Don’t expect many amnesty clause players this season

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Finally, thanks to an amnesty clause in the new labor deal, every NBA team can wipe one bad contract off their books and never have to deal with it again. A “get out of jail free” card for NBA GMs. We like to call it the Gilbert Arenas rule. That should lead to a flood of players kicked to the curb, right? RIGHT?

Wrong. More like a trickle.

Because teams have a few years to use it (so long as the player is on the roster pre-lockout they can use it whenever), most teams are putting the amnesty card in their back pocket, reports Howard Beck at the New York Times.

“I don’t think there will be very many at all,” said one team executive, who asked to remain anonymous while the lockout remains in effect.

At most, three to six teams will take advantage of the amnesty clause this year, the executive said — a view that was echoed by others around the league. The reasons are varied and complicated.

Some teams are so far above the cap that removing one player will not provide room to sign free agents. A few teams have such low payrolls that they would dip below the minimum-payroll requirements. At least 10 teams have no obvious candidates for amnesty.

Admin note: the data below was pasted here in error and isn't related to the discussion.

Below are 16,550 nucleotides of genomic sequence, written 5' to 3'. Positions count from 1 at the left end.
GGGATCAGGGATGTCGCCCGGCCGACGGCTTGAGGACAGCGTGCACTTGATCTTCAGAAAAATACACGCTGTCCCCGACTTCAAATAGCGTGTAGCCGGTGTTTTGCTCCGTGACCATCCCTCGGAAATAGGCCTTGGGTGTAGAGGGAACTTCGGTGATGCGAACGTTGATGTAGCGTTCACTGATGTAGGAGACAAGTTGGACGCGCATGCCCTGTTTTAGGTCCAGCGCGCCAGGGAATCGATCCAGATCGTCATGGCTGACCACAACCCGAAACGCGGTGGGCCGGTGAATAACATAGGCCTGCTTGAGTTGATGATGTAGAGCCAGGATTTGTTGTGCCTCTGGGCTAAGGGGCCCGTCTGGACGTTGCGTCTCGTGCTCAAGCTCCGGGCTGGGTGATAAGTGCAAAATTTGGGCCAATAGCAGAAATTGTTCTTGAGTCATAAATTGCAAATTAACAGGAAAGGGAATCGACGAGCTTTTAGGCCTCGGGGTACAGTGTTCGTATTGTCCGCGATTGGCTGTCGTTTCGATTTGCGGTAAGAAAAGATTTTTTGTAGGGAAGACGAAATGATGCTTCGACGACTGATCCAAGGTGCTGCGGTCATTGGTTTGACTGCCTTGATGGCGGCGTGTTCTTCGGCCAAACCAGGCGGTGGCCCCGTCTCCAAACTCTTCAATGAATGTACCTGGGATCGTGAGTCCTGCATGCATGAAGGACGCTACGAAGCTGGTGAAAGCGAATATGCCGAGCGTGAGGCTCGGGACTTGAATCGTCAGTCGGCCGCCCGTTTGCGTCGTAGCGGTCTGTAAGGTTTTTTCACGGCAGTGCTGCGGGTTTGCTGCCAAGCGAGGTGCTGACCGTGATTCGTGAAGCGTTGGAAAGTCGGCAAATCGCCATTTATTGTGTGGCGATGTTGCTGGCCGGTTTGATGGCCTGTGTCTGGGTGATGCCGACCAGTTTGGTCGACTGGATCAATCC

We call it the Gilbert Arenas rule, although the Magic could use it on Hedo Turkoglu and we’d understand. (Remember in all cases the player still gets paid his full contract, it just comes off salary cap and luxury tax numbers.) But that is the exception of having an obvious target to amnesty.

A more typical case might be the Los Angeles Lakers. Sure, they would like to trim some of the $93 million they have in salary next season and to amnesty a player is one way. They could use it on Luke Walton, but he comes off the books the same year the tax goes up so you only really get a short-term boost letting him go. They could let Metta World Peace (Ron Artest) go, he is owed three years and $18.8 million. But wouldn’t the Lakers be better off trying to win with him for another year and then losing him next season (or the season after when the tax goes up)? The Lakers are way over the cap and the luxury tax line, who are they going to pick up that is better than World Peace to fill that role?